The always lovely Renée Fleming gave a recital filled with her personal beauty at Zellerbach Auditorium this past weekend. Accompanied by pianist Richard Bado, a sensitive accompanist and skilled musician, she gave Cal Peformances’ adoring audience a remarkable tour through the history of European and American song.
The recital began with four songs by Schubert, described by Fleming as the “foundation of classical recitals.” The songs were filled with the composer’s heated intensity in settings of Goethe and Frederich Schlegel, though Fleming kept to the quietness of the art song, only occasionally opening up with the largeness of sound so characteristic of opera arias. In the songs’ midst was “Die Vögel,” a bright and enchanting song with lyrics from the viewpoint of a bird, who looks down on earthbound hunters and vows to steal the fruit from their trees. Fleming’s delight in singing this song was equally charming.
Although Fleming studied in Germany, she confessed that her favorite language to sing in was French, and her rendition of Reynaldo Hahn’s “Si mes vers avaient des ailes” had a lucid and elegant simplicity, the music sounding contemporary in its setting of Victor Hugo’s wistful love song. Delibes’ “Les filles de Cadiz” allowed for vocal fireworks, and the Liszt songs for pianistic ones.
Fleming returned after intermission, replacing her shimmering bronze dress of asymmetrical folds with an aqua gown of even more opulent folds and exotic shine. The second half was dedicated to more operatic and, with the exception of two songs by Franz Lehár, more contemporary fare.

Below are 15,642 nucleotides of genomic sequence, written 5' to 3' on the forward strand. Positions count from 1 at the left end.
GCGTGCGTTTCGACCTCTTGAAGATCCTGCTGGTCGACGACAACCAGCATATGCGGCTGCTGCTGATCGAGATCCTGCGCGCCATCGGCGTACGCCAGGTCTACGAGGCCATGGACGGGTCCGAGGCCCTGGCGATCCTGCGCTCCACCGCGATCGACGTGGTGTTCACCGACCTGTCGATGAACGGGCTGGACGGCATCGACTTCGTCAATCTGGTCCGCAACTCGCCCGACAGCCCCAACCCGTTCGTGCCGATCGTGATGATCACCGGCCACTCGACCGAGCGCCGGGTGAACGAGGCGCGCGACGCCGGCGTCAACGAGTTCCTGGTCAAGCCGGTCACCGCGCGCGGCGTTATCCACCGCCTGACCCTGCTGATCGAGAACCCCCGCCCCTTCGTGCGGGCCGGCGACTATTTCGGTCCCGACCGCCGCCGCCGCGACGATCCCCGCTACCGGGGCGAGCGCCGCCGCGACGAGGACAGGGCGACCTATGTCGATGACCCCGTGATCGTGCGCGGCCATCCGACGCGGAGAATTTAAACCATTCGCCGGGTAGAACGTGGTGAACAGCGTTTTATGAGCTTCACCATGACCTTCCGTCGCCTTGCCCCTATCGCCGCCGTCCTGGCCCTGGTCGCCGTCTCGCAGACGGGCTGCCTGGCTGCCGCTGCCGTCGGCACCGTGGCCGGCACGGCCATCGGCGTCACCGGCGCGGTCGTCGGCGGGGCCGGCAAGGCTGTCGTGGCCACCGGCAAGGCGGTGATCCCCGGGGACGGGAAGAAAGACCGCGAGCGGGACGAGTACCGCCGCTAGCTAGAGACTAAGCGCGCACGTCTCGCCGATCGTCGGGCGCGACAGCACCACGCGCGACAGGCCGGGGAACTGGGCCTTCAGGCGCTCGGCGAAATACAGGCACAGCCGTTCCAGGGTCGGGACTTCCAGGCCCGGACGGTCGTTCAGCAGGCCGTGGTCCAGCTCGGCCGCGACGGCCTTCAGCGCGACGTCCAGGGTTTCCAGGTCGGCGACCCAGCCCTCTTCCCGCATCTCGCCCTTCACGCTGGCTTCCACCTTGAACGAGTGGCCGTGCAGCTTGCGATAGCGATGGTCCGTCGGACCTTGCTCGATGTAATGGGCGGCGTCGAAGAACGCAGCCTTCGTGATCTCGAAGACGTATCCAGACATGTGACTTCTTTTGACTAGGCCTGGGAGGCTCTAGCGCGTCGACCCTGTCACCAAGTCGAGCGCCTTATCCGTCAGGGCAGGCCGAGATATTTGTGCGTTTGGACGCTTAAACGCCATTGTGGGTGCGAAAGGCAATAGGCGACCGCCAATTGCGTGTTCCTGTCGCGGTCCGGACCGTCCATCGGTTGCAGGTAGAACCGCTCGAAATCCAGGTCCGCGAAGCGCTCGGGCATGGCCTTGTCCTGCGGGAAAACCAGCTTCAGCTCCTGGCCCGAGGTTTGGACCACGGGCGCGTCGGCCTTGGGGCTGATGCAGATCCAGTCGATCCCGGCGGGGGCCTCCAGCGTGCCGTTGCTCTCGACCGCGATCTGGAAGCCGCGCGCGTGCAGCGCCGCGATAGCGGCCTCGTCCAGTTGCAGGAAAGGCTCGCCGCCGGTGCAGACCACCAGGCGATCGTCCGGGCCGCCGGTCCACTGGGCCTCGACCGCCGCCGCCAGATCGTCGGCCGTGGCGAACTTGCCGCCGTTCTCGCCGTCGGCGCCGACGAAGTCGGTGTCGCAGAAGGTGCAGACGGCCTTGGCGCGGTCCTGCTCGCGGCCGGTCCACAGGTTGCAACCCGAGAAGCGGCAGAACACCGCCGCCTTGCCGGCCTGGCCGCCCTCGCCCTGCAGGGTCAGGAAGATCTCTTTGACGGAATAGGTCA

She opened with selections from an opera by Kevin Puts she debuted in 2016, Letters from Georgia. The letters, Fleming said, revealed Georgia O’Keefe’s love affair with the West. And, she continued, they describe not only the landscape but also the artist’s need for autonomy, to be “a maverick at all costs”. After a flood of piano notes at fortissimo, the songs subsided into the poignantly lyrical “Canyon”, Fleming’s voice lifting like “gray blue clouds … flashes of lightning.”
Fleming also sang an aria from another contemporary opera she debuted, this time in San Francisco, Blanche DuBois’ aria “I Want Magic” from André Previn’s Streetcar Named Desire. Fleming suffused the song with magic rather than delusion, giving a reading of the character that was more nuanced than is typical of theatrical performances.
Similarly her rendition of “The Sound of Music,” which is so frequently heard that it borders on cliché, had a warmth and sense of wonder over the natural world that is not heard in other more upbeat renditions.
The recital closed with a song by Richard Rogers’ grandson, Adam Guettel, “Fable” from the 2005 musical, The Light in the Piazza. Fleming will be opening this at LA Opera this coming week, and the song was a seductive taste of what the musical performance will offer.
As an encore, Fleming sang the exquisite “Morgen” by Richard Strauss, with its tender, hesitating accompaniment. She dedicated the song to Jessye Norman, a friend who had “the most unique voice we have ever heard.” Norman interpretation of this song and other Strauss lieder is considered among the best, and is often identified with her.
Fleming began her dedication by saying she had been thinking about art so much in the past week since Norman’s death, that art is “what we remember and is the best that man can offer.” Her recital in all its considered beauty embodied that.